Letters to the editor, Business Day 28 September 2009.
The opening paragraph of your report on the latest crime statistics refers to business robberies, house robberies and car hijackings stating that these are the crimes that 'South Africans fear the most', a statement also reflected in the articles headline. ('Most feared crimes show steep rise', 23 September 2009)
If we accept for the sake of argument the reliability of the current crime statistics it would appear that aggravated street robberies account for 60% of aggravated robberies compared to the 38% constituted by the 'trio' of crimes which the article refers to. Related to the fact that they make up almost two thirds of aggravated robberies they are also likely to make a greater contribution to the murder rate, and related to this, to make a substantial contribution to the fears of poorer South Africans, upon whom they impact almost exclusively.
Does it also make any sense to presume that the average woman in South Africa is more afraid of business robberies than of sexual violence? A study of 2003 SAPS rape dockets produced by a consortium of NGOs indicated that 58% of rape victims were attacked while walking alone or accompanied or otherwise using public space or public transport. Rapes during housebreaking or house robberies accounted for 12% of the total. The way in which the majority of people in South Africa are victimized by violent crime therefore has a much to do with the extremely vulnerable position which they are place in as pedestrians and users of public transport. Of course most South Africans do not have their own cars and it is absurd to talk about them fearing car hijacking.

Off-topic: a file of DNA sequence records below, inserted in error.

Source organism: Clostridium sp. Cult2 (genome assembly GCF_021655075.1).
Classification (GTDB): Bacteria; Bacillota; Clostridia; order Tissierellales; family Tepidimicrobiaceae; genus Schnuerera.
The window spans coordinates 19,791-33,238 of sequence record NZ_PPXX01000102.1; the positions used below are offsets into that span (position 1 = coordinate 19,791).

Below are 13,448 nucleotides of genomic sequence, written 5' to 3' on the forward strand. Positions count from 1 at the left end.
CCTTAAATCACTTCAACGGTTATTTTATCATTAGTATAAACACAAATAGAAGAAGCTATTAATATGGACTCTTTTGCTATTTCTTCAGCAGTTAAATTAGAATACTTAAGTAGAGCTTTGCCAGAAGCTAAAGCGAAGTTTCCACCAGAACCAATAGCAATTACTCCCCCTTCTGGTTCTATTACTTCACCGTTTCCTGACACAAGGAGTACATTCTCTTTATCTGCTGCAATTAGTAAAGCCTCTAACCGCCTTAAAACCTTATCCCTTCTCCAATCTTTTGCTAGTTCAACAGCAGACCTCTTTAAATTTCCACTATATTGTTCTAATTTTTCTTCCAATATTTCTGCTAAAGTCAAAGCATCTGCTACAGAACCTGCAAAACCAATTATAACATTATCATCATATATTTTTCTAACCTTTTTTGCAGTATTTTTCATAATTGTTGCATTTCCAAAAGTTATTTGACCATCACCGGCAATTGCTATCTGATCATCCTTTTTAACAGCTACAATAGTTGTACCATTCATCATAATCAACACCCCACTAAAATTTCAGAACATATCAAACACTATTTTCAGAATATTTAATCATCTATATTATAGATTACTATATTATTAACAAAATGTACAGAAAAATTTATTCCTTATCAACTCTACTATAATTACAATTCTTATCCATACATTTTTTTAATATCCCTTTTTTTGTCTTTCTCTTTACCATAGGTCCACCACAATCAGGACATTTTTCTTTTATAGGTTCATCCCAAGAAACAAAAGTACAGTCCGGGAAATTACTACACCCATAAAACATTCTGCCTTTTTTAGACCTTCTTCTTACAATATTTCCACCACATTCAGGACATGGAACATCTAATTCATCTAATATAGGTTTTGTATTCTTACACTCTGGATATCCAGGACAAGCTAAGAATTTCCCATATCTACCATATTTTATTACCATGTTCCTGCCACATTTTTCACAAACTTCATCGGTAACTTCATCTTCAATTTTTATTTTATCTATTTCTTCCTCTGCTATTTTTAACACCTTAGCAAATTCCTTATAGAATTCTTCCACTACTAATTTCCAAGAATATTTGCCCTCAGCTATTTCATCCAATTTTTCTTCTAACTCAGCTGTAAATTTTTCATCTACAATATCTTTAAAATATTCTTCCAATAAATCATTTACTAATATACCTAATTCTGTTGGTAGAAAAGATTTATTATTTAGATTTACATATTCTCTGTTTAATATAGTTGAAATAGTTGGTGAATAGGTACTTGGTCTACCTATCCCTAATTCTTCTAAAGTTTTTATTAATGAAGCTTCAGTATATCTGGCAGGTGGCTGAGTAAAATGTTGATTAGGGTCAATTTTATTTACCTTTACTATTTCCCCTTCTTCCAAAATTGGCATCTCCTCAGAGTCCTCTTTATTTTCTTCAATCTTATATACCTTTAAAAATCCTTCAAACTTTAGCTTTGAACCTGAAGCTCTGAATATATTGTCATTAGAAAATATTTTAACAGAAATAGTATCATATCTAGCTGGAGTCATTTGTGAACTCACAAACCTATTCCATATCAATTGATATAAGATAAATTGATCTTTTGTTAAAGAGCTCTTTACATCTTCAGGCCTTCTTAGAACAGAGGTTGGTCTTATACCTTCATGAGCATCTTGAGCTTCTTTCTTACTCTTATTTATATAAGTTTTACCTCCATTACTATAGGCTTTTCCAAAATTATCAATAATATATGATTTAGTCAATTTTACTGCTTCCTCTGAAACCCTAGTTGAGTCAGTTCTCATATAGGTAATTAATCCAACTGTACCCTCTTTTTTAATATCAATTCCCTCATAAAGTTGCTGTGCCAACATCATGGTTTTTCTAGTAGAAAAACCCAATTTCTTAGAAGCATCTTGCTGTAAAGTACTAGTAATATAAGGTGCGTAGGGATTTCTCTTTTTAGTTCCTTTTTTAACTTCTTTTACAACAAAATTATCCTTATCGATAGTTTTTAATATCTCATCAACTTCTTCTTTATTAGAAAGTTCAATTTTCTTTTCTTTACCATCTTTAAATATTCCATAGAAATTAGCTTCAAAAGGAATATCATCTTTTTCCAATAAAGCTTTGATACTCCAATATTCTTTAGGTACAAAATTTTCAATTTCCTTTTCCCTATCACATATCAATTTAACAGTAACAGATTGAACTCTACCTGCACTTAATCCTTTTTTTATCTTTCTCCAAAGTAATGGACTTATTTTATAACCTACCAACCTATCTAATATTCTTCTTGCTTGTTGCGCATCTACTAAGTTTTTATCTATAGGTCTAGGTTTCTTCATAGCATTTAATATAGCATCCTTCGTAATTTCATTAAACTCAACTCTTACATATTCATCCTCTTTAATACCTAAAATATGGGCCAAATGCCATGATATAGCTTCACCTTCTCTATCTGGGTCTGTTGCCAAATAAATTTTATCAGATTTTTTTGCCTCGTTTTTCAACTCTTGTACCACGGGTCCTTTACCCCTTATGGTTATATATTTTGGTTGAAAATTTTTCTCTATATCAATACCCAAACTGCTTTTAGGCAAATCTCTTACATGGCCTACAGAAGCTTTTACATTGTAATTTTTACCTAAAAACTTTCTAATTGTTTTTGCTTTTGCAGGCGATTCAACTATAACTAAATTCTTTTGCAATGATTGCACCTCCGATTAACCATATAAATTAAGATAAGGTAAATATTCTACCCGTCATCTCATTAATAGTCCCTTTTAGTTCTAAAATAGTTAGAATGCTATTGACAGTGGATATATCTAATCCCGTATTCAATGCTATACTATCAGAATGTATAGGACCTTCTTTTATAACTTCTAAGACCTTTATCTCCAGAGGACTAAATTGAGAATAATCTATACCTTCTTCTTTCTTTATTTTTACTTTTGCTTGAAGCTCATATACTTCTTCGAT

It would seem that your article falls into the unfortunate habit which middle class South Africans have got themselves into, of projecting their own anxieties about crime onto the whole country. Regrettably government and police leaders too, being good middle class South Africans, seems also to have become party to perpetuating this type of mythology. This reflects a gross failure of empathy on our part. And then we wonder why there is so much 'senseless' violence.
David Bruce, Senior Researcher
Centre for the Study of Violence and Reconciliation